The Federal Reserve Board of Governors opted again to do nothing after their two-day meeting, remaining pat despite clear evidence of a slowing in the economy and a miss on their two mandates, on maintaining full employment and price stability.
This post is going to read like a re-run, because we’ve seen this several times before. The Fed indicates in their statement that the economy has “decelerated somewhat” since their last meeting in June, with slow employment growth, an elevated unemployment rate, slower growth in household spending, a housing sector that “remains depressed,” and a lower inflation rate.
This is a description of an economy in chaos. If you were air-dropped into America from a planet that had sound economic understanding, you would know that this is a catastrophic situation requiring major intervention from policymakers.
And while the standard techniques of monetary policy, including the blunt instrument of the federal funds rate, are currently restrained by the zero lower bound, there are actions the Fed could take, including entering the municipal bond market and reducing borrowing costs for local government to reduce the bleeding in budget cutbacks, or purchasing mortgages directly and clearing the middlemen to get those low interest rates directly into the hands of homeowners who need them. That’s not even getting to the idea of communicating a higher inflation target or other options.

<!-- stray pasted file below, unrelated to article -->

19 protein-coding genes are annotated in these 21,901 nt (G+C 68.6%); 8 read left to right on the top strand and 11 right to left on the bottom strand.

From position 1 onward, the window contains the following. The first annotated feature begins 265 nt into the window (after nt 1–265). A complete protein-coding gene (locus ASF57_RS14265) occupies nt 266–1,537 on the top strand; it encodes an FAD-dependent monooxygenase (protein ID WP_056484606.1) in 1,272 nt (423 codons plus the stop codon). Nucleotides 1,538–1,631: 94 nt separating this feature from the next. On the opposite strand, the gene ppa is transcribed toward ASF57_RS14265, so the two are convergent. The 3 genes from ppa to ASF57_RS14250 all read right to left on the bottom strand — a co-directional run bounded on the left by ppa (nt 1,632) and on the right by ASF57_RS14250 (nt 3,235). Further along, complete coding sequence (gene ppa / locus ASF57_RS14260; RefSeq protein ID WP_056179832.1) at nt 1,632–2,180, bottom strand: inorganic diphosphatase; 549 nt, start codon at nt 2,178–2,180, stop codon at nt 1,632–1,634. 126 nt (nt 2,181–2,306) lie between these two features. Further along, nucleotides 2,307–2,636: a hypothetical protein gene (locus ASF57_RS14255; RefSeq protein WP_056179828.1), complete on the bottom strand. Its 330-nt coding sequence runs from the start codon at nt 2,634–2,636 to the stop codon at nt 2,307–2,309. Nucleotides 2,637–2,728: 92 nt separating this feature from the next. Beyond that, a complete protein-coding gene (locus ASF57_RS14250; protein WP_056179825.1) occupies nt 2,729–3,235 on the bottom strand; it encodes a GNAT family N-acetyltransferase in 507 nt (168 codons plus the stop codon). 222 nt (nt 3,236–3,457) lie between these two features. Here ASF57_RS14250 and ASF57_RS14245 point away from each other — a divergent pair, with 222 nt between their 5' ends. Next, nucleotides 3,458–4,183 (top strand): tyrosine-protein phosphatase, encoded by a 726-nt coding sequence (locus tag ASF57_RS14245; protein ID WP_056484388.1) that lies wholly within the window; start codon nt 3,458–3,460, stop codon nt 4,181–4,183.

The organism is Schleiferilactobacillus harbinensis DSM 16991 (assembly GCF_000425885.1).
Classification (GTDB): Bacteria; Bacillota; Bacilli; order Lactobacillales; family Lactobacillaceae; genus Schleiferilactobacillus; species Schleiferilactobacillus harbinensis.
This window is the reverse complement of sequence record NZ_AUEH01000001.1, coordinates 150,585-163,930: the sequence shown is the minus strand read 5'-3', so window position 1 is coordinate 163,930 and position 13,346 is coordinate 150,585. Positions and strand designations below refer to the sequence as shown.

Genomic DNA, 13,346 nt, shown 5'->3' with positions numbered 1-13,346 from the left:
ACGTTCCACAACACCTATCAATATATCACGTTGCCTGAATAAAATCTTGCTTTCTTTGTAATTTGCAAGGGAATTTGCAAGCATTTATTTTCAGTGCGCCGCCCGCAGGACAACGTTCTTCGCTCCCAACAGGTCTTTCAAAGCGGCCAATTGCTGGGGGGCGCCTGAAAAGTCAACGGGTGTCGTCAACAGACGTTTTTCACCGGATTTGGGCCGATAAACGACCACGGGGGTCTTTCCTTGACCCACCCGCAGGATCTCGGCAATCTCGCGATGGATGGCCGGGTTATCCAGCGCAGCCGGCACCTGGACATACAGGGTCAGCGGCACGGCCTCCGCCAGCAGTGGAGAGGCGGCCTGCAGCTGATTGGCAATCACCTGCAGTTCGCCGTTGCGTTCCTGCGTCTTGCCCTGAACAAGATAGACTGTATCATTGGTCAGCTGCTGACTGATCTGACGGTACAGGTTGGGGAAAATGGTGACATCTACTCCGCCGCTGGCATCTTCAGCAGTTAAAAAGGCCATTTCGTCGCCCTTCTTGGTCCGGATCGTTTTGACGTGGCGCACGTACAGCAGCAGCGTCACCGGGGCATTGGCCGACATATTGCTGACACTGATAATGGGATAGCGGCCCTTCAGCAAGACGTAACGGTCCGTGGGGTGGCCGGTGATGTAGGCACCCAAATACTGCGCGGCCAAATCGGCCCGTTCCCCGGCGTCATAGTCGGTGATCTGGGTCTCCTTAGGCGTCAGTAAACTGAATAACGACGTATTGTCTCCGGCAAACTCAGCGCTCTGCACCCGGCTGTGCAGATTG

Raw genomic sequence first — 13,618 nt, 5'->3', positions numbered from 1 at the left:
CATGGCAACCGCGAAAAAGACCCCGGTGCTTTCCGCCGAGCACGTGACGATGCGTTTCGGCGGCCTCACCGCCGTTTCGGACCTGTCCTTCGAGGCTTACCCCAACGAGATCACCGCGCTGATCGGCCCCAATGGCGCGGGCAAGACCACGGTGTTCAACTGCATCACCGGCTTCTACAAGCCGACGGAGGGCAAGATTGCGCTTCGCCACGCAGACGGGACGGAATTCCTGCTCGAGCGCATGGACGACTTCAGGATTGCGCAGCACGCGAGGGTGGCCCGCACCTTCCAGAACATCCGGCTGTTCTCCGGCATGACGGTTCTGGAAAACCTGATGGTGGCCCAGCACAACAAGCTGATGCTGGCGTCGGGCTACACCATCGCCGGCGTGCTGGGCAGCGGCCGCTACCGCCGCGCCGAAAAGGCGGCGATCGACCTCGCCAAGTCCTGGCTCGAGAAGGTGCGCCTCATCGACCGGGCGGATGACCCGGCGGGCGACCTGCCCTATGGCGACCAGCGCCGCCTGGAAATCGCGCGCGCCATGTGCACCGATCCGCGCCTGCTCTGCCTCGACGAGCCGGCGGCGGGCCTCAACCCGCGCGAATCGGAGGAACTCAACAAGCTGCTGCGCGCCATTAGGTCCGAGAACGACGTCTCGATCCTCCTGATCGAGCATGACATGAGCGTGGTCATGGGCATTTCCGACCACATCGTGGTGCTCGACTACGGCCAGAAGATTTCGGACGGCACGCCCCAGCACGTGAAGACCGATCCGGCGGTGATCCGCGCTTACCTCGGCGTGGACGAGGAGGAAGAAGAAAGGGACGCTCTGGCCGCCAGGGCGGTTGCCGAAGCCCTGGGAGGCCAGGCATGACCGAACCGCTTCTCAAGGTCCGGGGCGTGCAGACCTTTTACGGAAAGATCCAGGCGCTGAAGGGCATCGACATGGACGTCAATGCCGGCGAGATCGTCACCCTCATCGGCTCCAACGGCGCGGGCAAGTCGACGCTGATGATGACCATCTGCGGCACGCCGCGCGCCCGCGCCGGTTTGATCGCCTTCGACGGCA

But the Fed did nothing. Even though their outlook showed only slow growth in coming years, and only modest improvement in employment, even though they acknowledged downside risks from Europe and other market turmoil, even though they admitted that “inflation over the medium term will run at or below the rate that it judges most consistent with its dual mandate,” they only maintained the status quo monetary policy that has brought us to this point. The FOMC plans to keep its federal funds rate at virtually zero through the end of 2014, and continue “operation twist” through the end of the year, as it announced in June. As for anything else, you can chew on this and see if it will give you nutrition:
The Committee will closely monitor incoming information on economic and financial developments and will provide additional accommodation as needed to promote a stronger economic recovery and sustained improvement in labor market conditions in a context of price stability.
That’s all you get. Best of luck, courtesy your friendly neighborhood failed policy institution.